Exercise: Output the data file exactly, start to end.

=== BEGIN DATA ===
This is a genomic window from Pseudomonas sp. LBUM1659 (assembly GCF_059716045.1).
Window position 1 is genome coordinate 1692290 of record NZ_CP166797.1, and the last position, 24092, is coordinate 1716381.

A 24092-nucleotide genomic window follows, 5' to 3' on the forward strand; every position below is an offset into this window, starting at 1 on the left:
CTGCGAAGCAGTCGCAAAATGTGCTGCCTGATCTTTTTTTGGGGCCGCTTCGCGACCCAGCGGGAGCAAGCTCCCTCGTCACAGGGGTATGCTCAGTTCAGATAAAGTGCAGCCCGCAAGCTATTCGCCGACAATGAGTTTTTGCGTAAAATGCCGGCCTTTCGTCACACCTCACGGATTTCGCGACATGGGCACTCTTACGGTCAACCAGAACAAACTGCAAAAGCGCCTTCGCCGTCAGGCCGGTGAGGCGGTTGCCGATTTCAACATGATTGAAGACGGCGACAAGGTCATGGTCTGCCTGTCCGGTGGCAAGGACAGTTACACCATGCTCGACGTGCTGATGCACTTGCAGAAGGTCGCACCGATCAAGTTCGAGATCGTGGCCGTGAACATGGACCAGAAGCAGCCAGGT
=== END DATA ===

This is a genomic window from Pseudomonas sp. LBUM1659 (assembly GCF_059716045.1).
Window position 1 is genome coordinate 1692290 of record NZ_CP166797.1, and the last position, 24092, is coordinate 1716381.

A 24092-nucleotide genomic window follows, 5' to 3' on the forward strand; every position below is an offset into this window, starting at 1 on the left:
CTGCGAAGCAGTCGCAAAATGTGCTGCCTGATCTTTTTTTGGGGCCGCTTCGCGACCCAGCGGGAGCAAGCTCCCTCGTCACAGGGGTATGCTCAGTTCAGATAAAGTGCAGCCCGCAAGCTATTCGCCGACAATGAGTTTTTGCGTAAAATGCCGGCCTTTCGTCACACCTCACGGATTTCGCGACATGGGCACTCTTACGGTCAACCAGAACAAACTGCAAAAGCGCCTTCGCCGTCAGGCCGGTGAGGCGGTTGCCGATTTCAACATGATTGAAGACGGCGACAAGGTCATGGTCTGCCTGTCCGGTGGCAAGGACAGTTACACCATGCTCGACGTGCTGATGCACTTGCAGAAGGTCGCACCGATCAAGTTCGAGATCGTGGCCGTGAACATGGACCAGAAGCAGCCAGGT